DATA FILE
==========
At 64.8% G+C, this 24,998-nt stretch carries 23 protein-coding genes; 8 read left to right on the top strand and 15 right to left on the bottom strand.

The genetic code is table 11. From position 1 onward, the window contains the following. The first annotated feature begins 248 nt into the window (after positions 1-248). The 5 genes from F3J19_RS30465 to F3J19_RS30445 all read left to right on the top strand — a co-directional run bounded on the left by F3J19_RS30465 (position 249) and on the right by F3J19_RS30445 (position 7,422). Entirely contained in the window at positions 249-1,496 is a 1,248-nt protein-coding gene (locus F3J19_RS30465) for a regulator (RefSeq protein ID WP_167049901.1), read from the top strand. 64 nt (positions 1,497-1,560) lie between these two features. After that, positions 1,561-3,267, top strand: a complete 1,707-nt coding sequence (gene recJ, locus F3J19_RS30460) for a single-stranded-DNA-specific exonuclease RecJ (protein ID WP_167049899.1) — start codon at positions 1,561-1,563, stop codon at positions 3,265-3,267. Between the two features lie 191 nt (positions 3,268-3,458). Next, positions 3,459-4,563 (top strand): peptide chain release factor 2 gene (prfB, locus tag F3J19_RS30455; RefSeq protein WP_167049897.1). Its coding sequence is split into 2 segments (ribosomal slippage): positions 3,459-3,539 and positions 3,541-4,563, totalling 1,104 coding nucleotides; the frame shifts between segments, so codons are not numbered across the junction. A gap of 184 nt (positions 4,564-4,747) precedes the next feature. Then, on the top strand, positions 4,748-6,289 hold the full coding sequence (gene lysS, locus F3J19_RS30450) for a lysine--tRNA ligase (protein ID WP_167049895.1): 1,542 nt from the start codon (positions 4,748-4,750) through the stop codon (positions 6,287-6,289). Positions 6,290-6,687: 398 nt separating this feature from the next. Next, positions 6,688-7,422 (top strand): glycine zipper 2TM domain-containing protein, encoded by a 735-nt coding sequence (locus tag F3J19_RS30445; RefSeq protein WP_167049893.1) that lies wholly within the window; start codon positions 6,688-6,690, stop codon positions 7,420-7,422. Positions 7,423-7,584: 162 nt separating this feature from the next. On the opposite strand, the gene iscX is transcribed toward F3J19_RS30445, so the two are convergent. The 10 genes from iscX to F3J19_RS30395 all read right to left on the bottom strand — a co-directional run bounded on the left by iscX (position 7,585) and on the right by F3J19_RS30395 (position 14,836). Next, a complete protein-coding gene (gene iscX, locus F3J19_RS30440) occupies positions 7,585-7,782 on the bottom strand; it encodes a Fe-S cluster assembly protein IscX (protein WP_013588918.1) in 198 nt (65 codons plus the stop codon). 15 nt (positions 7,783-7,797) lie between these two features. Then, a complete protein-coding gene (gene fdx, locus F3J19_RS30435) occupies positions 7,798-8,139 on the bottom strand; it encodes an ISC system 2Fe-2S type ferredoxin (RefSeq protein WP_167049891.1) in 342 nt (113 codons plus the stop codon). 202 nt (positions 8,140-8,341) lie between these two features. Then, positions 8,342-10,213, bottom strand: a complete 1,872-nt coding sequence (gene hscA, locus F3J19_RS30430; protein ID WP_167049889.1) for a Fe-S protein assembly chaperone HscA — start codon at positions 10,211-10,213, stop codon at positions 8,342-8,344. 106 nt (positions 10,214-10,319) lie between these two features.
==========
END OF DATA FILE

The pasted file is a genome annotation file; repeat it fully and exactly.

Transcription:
At 64.8% G+C, this 24,998-nt stretch carries 23 protein-coding genes; 8 read left to right on the top strand and 15 right to left on the bottom strand.

The genetic code is table 11. From position 1 onward, the window contains the following. The first annotated feature begins 248 nt into the window (after positions 1-248). The 5 genes from F3J19_RS30465 to F3J19_RS30445 all read left to right on the top strand — a co-directional run bounded on the left by F3J19_RS30465 (position 249) and on the right by F3J19_RS30445 (position 7,422). Entirely contained in the window at positions 249-1,496 is a 1,248-nt protein-coding gene (locus F3J19_RS30465) for a regulator (RefSeq protein ID WP_167049901.1), read from the top strand. 64 nt (positions 1,497-1,560) lie between these two features. After that, positions 1,561-3,267, top strand: a complete 1,707-nt coding sequence (gene recJ, locus F3J19_RS30460) for a single-stranded-DNA-specific exonuclease RecJ (protein ID WP_167049899.1) — start codon at positions 1,561-1,563, stop codon at positions 3,265-3,267. Between the two features lie 191 nt (positions 3,268-3,458). Next, positions 3,459-4,563 (top strand): peptide chain release factor 2 gene (prfB, locus tag F3J19_RS30455; RefSeq protein WP_167049897.1). Its coding sequence is split into 2 segments (ribosomal slippage): positions 3,459-3,539 and positions 3,541-4,563, totalling 1,104 coding nucleotides; the frame shifts between segments, so codons are not numbered across the junction. A gap of 184 nt (positions 4,564-4,747) precedes the next feature. Then, on the top strand, positions 4,748-6,289 hold the full coding sequence (gene lysS, locus F3J19_RS30450) for a lysine--tRNA ligase (protein ID WP_167049895.1): 1,542 nt from the start codon (positions 4,748-4,750) through the stop codon (positions 6,287-6,289). Positions 6,290-6,687: 398 nt separating this feature from the next. Next, positions 6,688-7,422 (top strand): glycine zipper 2TM domain-containing protein, encoded by a 735-nt coding sequence (locus tag F3J19_RS30445; RefSeq protein WP_167049893.1) that lies wholly within the window; start codon positions 6,688-6,690, stop codon positions 7,420-7,422. Positions 7,423-7,584: 162 nt separating this feature from the next. On the opposite strand, the gene iscX is transcribed toward F3J19_RS30445, so the two are convergent. The 10 genes from iscX to F3J19_RS30395 all read right to left on the bottom strand — a co-directional run bounded on the left by iscX (position 7,585) and on the right by F3J19_RS30395 (position 14,836). Next, a complete protein-coding gene (gene iscX, locus F3J19_RS30440) occupies positions 7,585-7,782 on the bottom strand; it encodes a Fe-S cluster assembly protein IscX (protein WP_013588918.1) in 198 nt (65 codons plus the stop codon). 15 nt (positions 7,783-7,797) lie between these two features. Then, a complete protein-coding gene (gene fdx, locus F3J19_RS30435) occupies positions 7,798-8,139 on the bottom strand; it encodes an ISC system 2Fe-2S type ferredoxin (RefSeq protein WP_167049891.1) in 342 nt (113 codons plus the stop codon). 202 nt (positions 8,140-8,341) lie between these two features. Then, positions 8,342-10,213, bottom strand: a complete 1,872-nt coding sequence (gene hscA, locus F3J19_RS30430; protein ID WP_167049889.1) for a Fe-S protein assembly chaperone HscA — start codon at positions 10,211-10,213, stop codon at positions 8,342-8,344. 106 nt (positions 10,214-10,319) lie between these two features.